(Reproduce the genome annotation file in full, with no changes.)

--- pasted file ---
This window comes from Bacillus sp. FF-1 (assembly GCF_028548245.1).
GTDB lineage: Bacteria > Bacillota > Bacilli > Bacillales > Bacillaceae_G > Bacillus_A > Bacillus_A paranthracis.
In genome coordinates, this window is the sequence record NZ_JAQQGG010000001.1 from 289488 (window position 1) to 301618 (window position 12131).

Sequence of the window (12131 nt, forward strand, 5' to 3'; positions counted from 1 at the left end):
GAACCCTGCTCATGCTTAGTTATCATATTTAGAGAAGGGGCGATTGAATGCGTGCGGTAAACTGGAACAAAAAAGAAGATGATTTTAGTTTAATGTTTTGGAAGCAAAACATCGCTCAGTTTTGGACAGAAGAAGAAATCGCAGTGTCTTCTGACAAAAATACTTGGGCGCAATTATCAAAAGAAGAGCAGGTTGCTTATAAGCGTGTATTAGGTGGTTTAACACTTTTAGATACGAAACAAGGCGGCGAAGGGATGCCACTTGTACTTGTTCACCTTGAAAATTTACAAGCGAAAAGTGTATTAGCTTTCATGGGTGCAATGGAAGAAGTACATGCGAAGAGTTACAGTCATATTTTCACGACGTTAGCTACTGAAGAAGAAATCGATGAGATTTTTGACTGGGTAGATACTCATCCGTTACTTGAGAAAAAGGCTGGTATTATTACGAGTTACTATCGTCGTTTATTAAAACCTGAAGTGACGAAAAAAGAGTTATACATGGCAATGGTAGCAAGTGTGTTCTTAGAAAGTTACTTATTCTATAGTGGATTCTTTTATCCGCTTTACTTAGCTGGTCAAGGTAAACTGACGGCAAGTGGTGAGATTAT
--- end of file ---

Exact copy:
This window comes from Bacillus sp. FF-1 (assembly GCF_028548245.1).
GTDB lineage: Bacteria > Bacillota > Bacilli > Bacillales > Bacillaceae_G > Bacillus_A > Bacillus_A paranthracis.
In genome coordinates, this window is the sequence record NZ_JAQQGG010000001.1 from 289488 (window position 1) to 301618 (window position 12131).

Sequence of the window (12131 nt, forward strand, 5' to 3'; positions counted from 1 at the left end):
GAACCCTGCTCATGCTTAGTTATCATATTTAGAGAAGGGGCGATTGAATGCGTGCGGTAAACTGGAACAAAAAAGAAGATGATTTTAGTTTAATGTTTTGGAAGCAAAACATCGCTCAGTTTTGGACAGAAGAAGAAATCGCAGTGTCTTCTGACAAAAATACTTGGGCGCAATTATCAAAAGAAGAGCAGGTTGCTTATAAGCGTGTATTAGGTGGTTTAACACTTTTAGATACGAAACAAGGCGGCGAAGGGATGCCACTTGTACTTGTTCACCTTGAAAATTTACAAGCGAAAAGTGTATTAGCTTTCATGGGTGCAATGGAAGAAGTACATGCGAAGAGTTACAGTCATATTTTCACGACGTTAGCTACTGAAGAAGAAATCGATGAGATTTTTGACTGGGTAGATACTCATCCGTTACTTGAGAAAAAGGCTGGTATTATTACGAGTTACTATCGTCGTTTATTAAAACCTGAAGTGACGAAAAAAGAGTTATACATGGCAATGGTAGCAAGTGTGTTCTTAGAAAGTTACTTATTCTATAGTGGATTCTTTTATCCGCTTTACTTAGCTGGTCAAGGTAAACTGACGGCAAGTGGTGAGATTAT